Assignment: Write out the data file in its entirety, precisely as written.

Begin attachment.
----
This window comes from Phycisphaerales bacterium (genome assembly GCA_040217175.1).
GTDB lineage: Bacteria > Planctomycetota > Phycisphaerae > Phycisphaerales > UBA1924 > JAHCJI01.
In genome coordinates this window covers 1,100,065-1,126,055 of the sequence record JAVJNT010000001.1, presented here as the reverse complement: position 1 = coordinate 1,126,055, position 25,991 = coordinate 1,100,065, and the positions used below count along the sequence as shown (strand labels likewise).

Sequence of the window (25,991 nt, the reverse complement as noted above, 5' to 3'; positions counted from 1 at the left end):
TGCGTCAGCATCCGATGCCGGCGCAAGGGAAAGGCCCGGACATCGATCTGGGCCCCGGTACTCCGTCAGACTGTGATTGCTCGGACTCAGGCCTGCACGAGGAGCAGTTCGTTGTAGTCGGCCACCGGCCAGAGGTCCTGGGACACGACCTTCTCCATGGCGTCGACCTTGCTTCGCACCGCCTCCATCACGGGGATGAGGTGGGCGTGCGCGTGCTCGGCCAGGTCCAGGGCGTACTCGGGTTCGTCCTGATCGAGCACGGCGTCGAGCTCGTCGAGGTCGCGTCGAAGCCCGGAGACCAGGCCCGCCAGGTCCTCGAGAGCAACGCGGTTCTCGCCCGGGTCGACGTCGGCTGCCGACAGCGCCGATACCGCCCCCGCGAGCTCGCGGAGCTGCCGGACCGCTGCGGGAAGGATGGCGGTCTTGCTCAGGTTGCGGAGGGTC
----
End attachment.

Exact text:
This window comes from Phycisphaerales bacterium (genome assembly GCA_040217175.1).
GTDB lineage: Bacteria > Planctomycetota > Phycisphaerae > Phycisphaerales > UBA1924 > JAHCJI01.
In genome coordinates this window covers 1,100,065-1,126,055 of the sequence record JAVJNT010000001.1, presented here as the reverse complement: position 1 = coordinate 1,126,055, position 25,991 = coordinate 1,100,065, and the positions used below count along the sequence as shown (strand labels likewise).

Sequence of the window (25,991 nt, the reverse complement as noted above, 5' to 3'; positions counted from 1 at the left end):
TGCGTCAGCATCCGATGCCGGCGCAAGGGAAAGGCCCGGACATCGATCTGGGCCCCGGTACTCCGTCAGACTGTGATTGCTCGGACTCAGGCCTGCACGAGGAGCAGTTCGTTGTAGTCGGCCACCGGCCAGAGGTCCTGGGACACGACCTTCTCCATGGCGTCGACCTTGCTTCGCACCGCCTCCATCACGGGGATGAGGTGGGCGTGCGCGTGCTCGGCCAGGTCCAGGGCGTACTCGGGTTCGTCCTGATCGAGCACGGCGTCGAGCTCGTCGAGGTCGCGTCGAAGCCCGGAGACCAGGCCCGCCAGGTCCTCGAGAGCAACGCGGTTCTCGCCCGGGTCGACGTCGGCTGCCGACAGCGCCGATACCGCCCCCGCGAGCTCGCGGAGCTGCCGGACCGCTGCGGGAAGGATGGCGGTCTTGCTCAGGTTGCGGAGGGTC